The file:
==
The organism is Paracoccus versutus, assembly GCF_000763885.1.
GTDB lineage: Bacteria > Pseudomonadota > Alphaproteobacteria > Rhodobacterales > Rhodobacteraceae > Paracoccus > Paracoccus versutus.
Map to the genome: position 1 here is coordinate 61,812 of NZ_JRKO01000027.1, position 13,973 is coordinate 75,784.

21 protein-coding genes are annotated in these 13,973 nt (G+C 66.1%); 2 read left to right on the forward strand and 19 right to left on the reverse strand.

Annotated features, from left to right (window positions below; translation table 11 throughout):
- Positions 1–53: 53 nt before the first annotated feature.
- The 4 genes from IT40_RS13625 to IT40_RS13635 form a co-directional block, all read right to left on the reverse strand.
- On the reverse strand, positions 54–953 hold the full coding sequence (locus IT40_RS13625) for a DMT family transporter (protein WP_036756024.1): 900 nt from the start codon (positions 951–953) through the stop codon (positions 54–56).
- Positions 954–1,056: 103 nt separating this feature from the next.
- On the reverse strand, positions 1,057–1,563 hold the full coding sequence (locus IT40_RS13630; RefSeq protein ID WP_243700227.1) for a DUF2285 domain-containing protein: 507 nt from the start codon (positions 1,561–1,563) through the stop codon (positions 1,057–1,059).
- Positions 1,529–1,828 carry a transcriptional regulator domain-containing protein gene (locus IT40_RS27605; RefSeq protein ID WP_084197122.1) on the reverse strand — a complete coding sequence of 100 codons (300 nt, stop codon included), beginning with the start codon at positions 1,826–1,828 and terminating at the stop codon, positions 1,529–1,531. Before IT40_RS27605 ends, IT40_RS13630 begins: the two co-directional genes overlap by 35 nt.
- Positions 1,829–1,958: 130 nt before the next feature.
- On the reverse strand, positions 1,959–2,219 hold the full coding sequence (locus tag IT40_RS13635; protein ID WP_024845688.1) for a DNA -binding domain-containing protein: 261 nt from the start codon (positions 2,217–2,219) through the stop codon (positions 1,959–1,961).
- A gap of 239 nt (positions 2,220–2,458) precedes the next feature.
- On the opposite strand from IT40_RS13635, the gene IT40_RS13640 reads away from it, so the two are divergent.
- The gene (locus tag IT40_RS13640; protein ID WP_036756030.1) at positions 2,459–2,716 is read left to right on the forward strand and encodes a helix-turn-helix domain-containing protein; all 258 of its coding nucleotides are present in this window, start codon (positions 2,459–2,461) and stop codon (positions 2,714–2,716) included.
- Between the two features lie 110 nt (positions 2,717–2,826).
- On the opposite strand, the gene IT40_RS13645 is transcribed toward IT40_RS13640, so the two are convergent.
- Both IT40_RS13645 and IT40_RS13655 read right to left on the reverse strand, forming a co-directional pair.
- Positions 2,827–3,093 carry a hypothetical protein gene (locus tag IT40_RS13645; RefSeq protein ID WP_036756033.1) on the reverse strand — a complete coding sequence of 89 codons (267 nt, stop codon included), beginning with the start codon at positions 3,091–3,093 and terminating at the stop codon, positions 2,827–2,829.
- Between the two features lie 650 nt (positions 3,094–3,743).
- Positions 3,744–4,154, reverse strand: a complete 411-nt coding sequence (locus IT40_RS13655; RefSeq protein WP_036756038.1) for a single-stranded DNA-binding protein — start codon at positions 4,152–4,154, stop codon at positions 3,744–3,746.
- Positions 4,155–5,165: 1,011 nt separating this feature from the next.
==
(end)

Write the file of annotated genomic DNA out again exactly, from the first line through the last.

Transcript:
The organism is Paracoccus versutus, assembly GCF_000763885.1.
GTDB lineage: Bacteria > Pseudomonadota > Alphaproteobacteria > Rhodobacterales > Rhodobacteraceae > Paracoccus > Paracoccus versutus.
Map to the genome: position 1 here is coordinate 61,812 of NZ_JRKO01000027.1, position 13,973 is coordinate 75,784.

21 protein-coding genes are annotated in these 13,973 nt (G+C 66.1%); 2 read left to right on the forward strand and 19 right to left on the reverse strand.

Annotated features, from left to right (window positions below; translation table 11 throughout):
- Positions 1–53: 53 nt before the first annotated feature.
- The 4 genes from IT40_RS13625 to IT40_RS13635 form a co-directional block, all read right to left on the reverse strand.
- On the reverse strand, positions 54–953 hold the full coding sequence (locus IT40_RS13625) for a DMT family transporter (protein WP_036756024.1): 900 nt from the start codon (positions 951–953) through the stop codon (positions 54–56).
- Positions 954–1,056: 103 nt separating this feature from the next.
- On the reverse strand, positions 1,057–1,563 hold the full coding sequence (locus IT40_RS13630; RefSeq protein ID WP_243700227.1) for a DUF2285 domain-containing protein: 507 nt from the start codon (positions 1,561–1,563) through the stop codon (positions 1,057–1,059).
- Positions 1,529–1,828 carry a transcriptional regulator domain-containing protein gene (locus IT40_RS27605; RefSeq protein ID WP_084197122.1) on the reverse strand — a complete coding sequence of 100 codons (300 nt, stop codon included), beginning with the start codon at positions 1,826–1,828 and terminating at the stop codon, positions 1,529–1,531. Before IT40_RS27605 ends, IT40_RS13630 begins: the two co-directional genes overlap by 35 nt.
- Positions 1,829–1,958: 130 nt before the next feature.
- On the reverse strand, positions 1,959–2,219 hold the full coding sequence (locus tag IT40_RS13635; protein ID WP_024845688.1) for a DNA -binding domain-containing protein: 261 nt from the start codon (positions 2,217–2,219) through the stop codon (positions 1,959–1,961).
- A gap of 239 nt (positions 2,220–2,458) precedes the next feature.
- On the opposite strand from IT40_RS13635, the gene IT40_RS13640 reads away from it, so the two are divergent.
- The gene (locus tag IT40_RS13640; protein ID WP_036756030.1) at positions 2,459–2,716 is read left to right on the forward strand and encodes a helix-turn-helix domain-containing protein; all 258 of its coding nucleotides are present in this window, start codon (positions 2,459–2,461) and stop codon (positions 2,714–2,716) included.
- Between the two features lie 110 nt (positions 2,717–2,826).
- On the opposite strand, the gene IT40_RS13645 is transcribed toward IT40_RS13640, so the two are convergent.
- Both IT40_RS13645 and IT40_RS13655 read right to left on the reverse strand, forming a co-directional pair.
- Positions 2,827–3,093 carry a hypothetical protein gene (locus tag IT40_RS13645; RefSeq protein ID WP_036756033.1) on the reverse strand — a complete coding sequence of 89 codons (267 nt, stop codon included), beginning with the start codon at positions 3,091–3,093 and terminating at the stop codon, positions 2,827–2,829.
- Between the two features lie 650 nt (positions 3,094–3,743).
- Positions 3,744–4,154, reverse strand: a complete 411-nt coding sequence (locus IT40_RS13655; RefSeq protein WP_036756038.1) for a single-stranded DNA-binding protein — start codon at positions 4,152–4,154, stop codon at positions 3,744–3,746.
- Positions 4,155–5,165: 1,011 nt separating this feature from the next.